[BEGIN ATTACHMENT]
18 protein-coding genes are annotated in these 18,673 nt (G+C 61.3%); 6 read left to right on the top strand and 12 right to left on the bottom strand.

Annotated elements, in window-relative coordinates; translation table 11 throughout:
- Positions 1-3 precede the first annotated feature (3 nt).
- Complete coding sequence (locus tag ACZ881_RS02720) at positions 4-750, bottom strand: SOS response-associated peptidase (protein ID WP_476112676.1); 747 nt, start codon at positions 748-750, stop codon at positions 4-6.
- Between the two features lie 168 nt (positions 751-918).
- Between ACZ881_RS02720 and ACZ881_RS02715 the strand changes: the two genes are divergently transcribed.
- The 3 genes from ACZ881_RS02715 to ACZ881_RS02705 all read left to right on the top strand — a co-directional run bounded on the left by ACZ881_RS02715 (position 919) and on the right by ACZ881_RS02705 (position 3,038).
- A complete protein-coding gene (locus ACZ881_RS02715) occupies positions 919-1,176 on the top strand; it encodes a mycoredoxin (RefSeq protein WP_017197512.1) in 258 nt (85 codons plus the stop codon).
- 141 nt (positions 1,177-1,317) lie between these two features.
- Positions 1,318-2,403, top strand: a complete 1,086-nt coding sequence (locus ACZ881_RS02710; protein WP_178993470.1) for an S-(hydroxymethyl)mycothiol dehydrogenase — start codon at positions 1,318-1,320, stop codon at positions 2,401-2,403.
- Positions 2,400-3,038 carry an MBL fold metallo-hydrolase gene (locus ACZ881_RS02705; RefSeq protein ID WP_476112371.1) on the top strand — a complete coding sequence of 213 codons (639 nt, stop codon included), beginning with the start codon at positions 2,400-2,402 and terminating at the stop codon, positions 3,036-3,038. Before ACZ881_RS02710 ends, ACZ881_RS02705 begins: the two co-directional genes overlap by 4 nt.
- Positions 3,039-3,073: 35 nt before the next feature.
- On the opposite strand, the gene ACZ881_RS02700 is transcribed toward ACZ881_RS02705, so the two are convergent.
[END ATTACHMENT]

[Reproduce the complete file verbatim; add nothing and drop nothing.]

18 protein-coding genes are annotated in these 18,673 nt (G+C 61.3%); 6 read left to right on the top strand and 12 right to left on the bottom strand.

Annotated elements, in window-relative coordinates; translation table 11 throughout:
- Positions 1-3 precede the first annotated feature (3 nt).
- Complete coding sequence (locus tag ACZ881_RS02720) at positions 4-750, bottom strand: SOS response-associated peptidase (protein ID WP_476112676.1); 747 nt, start codon at positions 748-750, stop codon at positions 4-6.
- Between the two features lie 168 nt (positions 751-918).
- Between ACZ881_RS02720 and ACZ881_RS02715 the strand changes: the two genes are divergently transcribed.
- The 3 genes from ACZ881_RS02715 to ACZ881_RS02705 all read left to right on the top strand — a co-directional run bounded on the left by ACZ881_RS02715 (position 919) and on the right by ACZ881_RS02705 (position 3,038).
- A complete protein-coding gene (locus ACZ881_RS02715) occupies positions 919-1,176 on the top strand; it encodes a mycoredoxin (RefSeq protein WP_017197512.1) in 258 nt (85 codons plus the stop codon).
- 141 nt (positions 1,177-1,317) lie between these two features.
- Positions 1,318-2,403, top strand: a complete 1,086-nt coding sequence (locus ACZ881_RS02710; protein WP_178993470.1) for an S-(hydroxymethyl)mycothiol dehydrogenase — start codon at positions 1,318-1,320, stop codon at positions 2,401-2,403.
- Positions 2,400-3,038 carry an MBL fold metallo-hydrolase gene (locus ACZ881_RS02705; RefSeq protein ID WP_476112371.1) on the top strand — a complete coding sequence of 213 codons (639 nt, stop codon included), beginning with the start codon at positions 2,400-2,402 and terminating at the stop codon, positions 3,036-3,038. Before ACZ881_RS02710 ends, ACZ881_RS02705 begins: the two co-directional genes overlap by 4 nt.
- Positions 3,039-3,073: 35 nt before the next feature.
- On the opposite strand, the gene ACZ881_RS02700 is transcribed toward ACZ881_RS02705, so the two are convergent.